A forum for comments on FASD, sharing, life challenges, politics and other things that bother us. By GrampaBrian, FASD Advocate (AKA Brian Philcox)

Archive for October, 2019

The Not So Silly Goose Story*

This Fall, when you see geese heading south for the winter, flying along in “V” formation, you might consider what science has discovered about why they fly that way.

As each bird flaps its wings , it creates an uplift for the bird immediately following. By flying in a “V” formation , the whole flock adds at least 71% more flying range than possible if each bird flew on its own.

People who share a common direction and sense of community can get where they arguing more quickly and easily because they are travelling on the thrust of one another.

When a goose falls out of formation, it suddenly feels the drag and resistance of trying to go it alone… and quickly gets back into formation to take advantage of the lifting power of the bird in front.

If we have as much sense as a goose, we will stay in formation with those who are headed the same way.

When the head goose gets tired, it rotates back in the wing and another goose flies point.

It is sensible to take turns doing demanding jobs, whether with people or with geese flying flying south. 

Geese honk from behind to encourage those up front to keep up their speed.

What do we say when we honk from behind?

Finally — and this is important — when a goose gets sick or is wounded by a hunter and falls out of formation, two other geese fall out with that goose and follow it down to lend help and protection. They stay with the fallen goose until it is able to fly or until it dies. Only then do they launch out on their own or with another formation to catch up with their group.

If we have the sense of a goose, we will stand by each other like that.

*Origin unknown

Cherish Your Vote


Nullius in Verba*

In spite of whatever cares and infirmities we may have today, we likely have had most privileged lives. Living and thriving in Canada has been of major importance in  mine. My life has  certainly had its share of ups and downs  — the ups mainly because of the luck of being in the right place at the right time. The downs, with some exceptions beyond my control, have been largely a result of my own foolishness. The key to my enjoyment of life is that I have had choices. There are many places where choices are limited or non-existent.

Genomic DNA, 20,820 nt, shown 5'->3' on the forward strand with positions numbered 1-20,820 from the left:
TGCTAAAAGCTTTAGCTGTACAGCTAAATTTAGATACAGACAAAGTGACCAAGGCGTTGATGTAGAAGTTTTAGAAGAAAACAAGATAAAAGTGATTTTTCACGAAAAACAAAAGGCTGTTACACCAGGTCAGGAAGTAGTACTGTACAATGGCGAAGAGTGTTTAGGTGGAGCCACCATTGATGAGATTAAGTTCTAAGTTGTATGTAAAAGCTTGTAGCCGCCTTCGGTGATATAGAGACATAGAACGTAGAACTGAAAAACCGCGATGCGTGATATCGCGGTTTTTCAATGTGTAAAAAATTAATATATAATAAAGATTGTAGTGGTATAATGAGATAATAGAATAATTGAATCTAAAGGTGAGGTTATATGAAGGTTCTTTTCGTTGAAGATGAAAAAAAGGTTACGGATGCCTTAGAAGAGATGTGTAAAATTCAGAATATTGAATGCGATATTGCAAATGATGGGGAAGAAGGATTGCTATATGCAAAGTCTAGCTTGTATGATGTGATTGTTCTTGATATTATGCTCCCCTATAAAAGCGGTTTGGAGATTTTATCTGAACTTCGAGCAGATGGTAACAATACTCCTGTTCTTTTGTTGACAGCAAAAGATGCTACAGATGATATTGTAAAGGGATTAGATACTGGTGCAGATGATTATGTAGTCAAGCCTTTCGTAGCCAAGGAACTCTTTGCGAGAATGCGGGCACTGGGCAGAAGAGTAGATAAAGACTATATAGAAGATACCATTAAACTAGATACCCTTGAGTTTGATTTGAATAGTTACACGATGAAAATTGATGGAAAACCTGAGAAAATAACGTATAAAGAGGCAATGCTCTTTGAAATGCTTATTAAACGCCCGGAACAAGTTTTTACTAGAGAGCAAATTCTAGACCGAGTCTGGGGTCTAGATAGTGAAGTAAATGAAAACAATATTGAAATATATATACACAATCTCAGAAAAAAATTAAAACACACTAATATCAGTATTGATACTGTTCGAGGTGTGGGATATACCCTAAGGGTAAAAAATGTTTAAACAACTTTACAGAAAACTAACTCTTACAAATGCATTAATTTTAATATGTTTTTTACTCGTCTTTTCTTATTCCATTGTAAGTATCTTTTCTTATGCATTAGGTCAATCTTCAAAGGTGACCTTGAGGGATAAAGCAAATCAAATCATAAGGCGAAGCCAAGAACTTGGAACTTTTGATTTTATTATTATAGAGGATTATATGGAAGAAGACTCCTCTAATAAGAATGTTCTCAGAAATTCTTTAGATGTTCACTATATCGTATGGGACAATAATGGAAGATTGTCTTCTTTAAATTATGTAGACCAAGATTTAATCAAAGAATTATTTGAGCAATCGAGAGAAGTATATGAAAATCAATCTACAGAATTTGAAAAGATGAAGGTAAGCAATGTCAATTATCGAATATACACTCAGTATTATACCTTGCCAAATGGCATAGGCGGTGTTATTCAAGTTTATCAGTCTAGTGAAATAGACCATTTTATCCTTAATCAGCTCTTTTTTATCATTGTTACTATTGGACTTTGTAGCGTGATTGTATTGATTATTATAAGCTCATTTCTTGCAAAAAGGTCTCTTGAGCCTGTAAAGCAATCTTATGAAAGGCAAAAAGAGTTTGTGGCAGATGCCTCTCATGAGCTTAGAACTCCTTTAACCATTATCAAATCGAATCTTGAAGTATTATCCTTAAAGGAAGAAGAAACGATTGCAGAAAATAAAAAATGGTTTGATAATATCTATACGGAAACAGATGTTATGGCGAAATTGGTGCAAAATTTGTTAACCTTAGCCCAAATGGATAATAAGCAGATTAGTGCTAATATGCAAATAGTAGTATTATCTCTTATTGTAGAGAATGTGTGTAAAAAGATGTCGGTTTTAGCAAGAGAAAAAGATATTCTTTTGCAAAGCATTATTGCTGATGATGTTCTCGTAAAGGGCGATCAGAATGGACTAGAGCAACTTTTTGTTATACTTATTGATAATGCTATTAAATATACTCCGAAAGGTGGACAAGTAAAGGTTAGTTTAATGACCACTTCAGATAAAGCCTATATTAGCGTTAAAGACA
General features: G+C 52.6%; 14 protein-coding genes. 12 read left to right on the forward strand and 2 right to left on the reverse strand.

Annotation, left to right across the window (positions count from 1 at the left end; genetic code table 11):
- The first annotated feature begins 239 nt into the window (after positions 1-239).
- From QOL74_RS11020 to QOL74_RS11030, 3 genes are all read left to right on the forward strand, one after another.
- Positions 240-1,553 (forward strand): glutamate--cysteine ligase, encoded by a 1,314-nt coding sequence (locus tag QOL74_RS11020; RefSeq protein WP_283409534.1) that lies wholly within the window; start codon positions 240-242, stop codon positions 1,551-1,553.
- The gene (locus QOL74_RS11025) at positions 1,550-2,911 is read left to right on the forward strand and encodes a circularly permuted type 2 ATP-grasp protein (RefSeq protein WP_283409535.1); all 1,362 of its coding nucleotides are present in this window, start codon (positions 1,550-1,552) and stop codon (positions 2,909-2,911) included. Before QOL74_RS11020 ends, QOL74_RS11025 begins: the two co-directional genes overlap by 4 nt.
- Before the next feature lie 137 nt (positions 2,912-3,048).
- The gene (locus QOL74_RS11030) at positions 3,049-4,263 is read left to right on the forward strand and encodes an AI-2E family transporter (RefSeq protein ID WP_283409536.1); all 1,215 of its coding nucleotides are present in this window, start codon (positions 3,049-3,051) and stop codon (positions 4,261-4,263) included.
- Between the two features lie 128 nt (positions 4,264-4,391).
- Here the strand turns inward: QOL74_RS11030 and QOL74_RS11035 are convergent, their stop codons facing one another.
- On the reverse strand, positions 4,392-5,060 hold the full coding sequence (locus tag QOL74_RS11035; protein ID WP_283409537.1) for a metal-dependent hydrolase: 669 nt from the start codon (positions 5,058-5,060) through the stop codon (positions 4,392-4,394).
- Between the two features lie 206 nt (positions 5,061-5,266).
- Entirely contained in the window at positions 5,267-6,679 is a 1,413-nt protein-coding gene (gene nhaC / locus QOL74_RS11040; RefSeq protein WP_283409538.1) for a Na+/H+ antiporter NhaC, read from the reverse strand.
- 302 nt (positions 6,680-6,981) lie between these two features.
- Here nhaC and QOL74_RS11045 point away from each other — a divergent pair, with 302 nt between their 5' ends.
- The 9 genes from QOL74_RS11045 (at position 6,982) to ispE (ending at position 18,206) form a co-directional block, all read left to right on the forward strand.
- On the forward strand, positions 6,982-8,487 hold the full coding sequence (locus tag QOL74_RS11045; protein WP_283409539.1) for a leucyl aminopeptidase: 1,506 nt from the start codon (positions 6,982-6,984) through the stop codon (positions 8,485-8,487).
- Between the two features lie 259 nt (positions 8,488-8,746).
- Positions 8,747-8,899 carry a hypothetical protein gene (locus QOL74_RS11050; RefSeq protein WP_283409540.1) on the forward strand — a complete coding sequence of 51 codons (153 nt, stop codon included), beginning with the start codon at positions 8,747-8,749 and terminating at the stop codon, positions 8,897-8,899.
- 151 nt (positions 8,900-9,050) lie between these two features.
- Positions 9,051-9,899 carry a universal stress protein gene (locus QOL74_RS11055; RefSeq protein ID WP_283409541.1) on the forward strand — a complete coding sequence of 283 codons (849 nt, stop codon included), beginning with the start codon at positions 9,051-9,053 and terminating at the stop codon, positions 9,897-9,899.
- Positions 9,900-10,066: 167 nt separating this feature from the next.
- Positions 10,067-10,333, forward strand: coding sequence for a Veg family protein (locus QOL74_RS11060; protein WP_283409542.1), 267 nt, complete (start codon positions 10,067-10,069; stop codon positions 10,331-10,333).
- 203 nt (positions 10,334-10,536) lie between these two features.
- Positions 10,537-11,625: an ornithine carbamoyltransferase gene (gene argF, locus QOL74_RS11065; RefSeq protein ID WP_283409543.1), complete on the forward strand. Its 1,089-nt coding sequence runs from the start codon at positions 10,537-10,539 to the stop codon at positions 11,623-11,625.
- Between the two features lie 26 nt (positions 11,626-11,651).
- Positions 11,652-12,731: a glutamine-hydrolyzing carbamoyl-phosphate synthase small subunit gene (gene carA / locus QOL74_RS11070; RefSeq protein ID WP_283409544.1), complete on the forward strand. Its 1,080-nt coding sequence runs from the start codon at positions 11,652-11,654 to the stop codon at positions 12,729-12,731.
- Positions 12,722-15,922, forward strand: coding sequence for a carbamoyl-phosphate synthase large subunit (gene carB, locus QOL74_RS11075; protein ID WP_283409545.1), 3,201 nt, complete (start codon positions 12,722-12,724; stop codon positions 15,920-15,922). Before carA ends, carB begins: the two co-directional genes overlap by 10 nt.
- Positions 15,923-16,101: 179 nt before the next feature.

One of our more important choices comes when we help to choose a government. And this month we get to vote for a member for the federal Parliament. Even so, we will have multiple choices and our specific selection doesn’t always match that of our fellow voters. What is important is our freedom to make our choices as part of a collective exercise. There is great satisfaction to be had from casting a ballot for a favourite candidate or, on the other hand, voting for an alternative who may not be as popular. Either way, your vote will always make a political statement.

Although we don’t ever get everything we want from any government, we do have the privilege of casting a ballot in a fair election every few years. There are many who have never had that opportunity to make a choice. Participation is crucial for a viable and dynamic society. While the world around us continues to change dramatically, we must keep pace with it and be part of the process.

I have not always voted for the winning party. But I always knew that I could discuss my issues with the MP who represents me. Cherish your vote. Use it on October 21/19.


*Take no one’s word for it.